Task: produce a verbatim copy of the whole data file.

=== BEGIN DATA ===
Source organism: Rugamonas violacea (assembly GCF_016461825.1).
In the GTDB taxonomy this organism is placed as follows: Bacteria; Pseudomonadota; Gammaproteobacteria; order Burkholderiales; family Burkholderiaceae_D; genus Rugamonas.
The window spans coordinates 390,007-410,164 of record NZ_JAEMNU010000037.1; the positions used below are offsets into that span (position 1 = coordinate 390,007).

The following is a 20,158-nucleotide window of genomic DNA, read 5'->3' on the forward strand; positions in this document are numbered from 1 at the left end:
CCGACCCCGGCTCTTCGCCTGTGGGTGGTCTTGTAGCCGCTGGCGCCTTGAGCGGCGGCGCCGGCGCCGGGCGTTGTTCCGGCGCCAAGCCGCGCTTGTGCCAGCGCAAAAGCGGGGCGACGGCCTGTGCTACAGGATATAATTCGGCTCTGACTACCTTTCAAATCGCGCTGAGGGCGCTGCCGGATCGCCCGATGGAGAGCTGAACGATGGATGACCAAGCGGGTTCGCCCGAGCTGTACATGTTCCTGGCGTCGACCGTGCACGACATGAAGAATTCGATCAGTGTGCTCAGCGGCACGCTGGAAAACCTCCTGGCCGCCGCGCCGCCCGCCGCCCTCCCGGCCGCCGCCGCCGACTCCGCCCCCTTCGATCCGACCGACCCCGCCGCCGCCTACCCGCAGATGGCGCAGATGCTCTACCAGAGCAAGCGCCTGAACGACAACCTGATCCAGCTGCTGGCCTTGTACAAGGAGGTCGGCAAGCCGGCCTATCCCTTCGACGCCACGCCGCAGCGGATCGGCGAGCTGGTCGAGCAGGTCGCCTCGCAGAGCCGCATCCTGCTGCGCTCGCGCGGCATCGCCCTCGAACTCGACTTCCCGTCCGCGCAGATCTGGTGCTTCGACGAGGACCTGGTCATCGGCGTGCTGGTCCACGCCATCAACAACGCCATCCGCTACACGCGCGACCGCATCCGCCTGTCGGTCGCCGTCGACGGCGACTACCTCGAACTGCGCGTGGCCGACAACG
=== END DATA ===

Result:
Source organism: Rugamonas violacea (assembly GCF_016461825.1).
In the GTDB taxonomy this organism is placed as follows: Bacteria; Pseudomonadota; Gammaproteobacteria; order Burkholderiales; family Burkholderiaceae_D; genus Rugamonas.
The window spans coordinates 390,007-410,164 of record NZ_JAEMNU010000037.1; the positions used below are offsets into that span (position 1 = coordinate 390,007).

The following is a 20,158-nucleotide window of genomic DNA, read 5'->3' on the forward strand; positions in this document are numbered from 1 at the left end:
CCGACCCCGGCTCTTCGCCTGTGGGTGGTCTTGTAGCCGCTGGCGCCTTGAGCGGCGGCGCCGGCGCCGGGCGTTGTTCCGGCGCCAAGCCGCGCTTGTGCCAGCGCAAAAGCGGGGCGACGGCCTGTGCTACAGGATATAATTCGGCTCTGACTACCTTTCAAATCGCGCTGAGGGCGCTGCCGGATCGCCCGATGGAGAGCTGAACGATGGATGACCAAGCGGGTTCGCCCGAGCTGTACATGTTCCTGGCGTCGACCGTGCACGACATGAAGAATTCGATCAGTGTGCTCAGCGGCACGCTGGAAAACCTCCTGGCCGCCGCGCCGCCCGCCGCCCTCCCGGCCGCCGCCGCCGACTCCGCCCCCTTCGATCCGACCGACCCCGCCGCCGCCTACCCGCAGATGGCGCAGATGCTCTACCAGAGCAAGCGCCTGAACGACAACCTGATCCAGCTGCTGGCCTTGTACAAGGAGGTCGGCAAGCCGGCCTATCCCTTCGACGCCACGCCGCAGCGGATCGGCGAGCTGGTCGAGCAGGTCGCCTCGCAGAGCCGCATCCTGCTGCGCTCGCGCGGCATCGCCCTCGAACTCGACTTCCCGTCCGCGCAGATCTGGTGCTTCGACGAGGACCTGGTCATCGGCGTGCTGGTCCACGCCATCAACAACGCCATCCGCTACACGCGCGACCGCATCCGCCTGTCGGTCGCCGTCGACGGCGACTACCTCGAACTGCGCGTGGCCGACAACG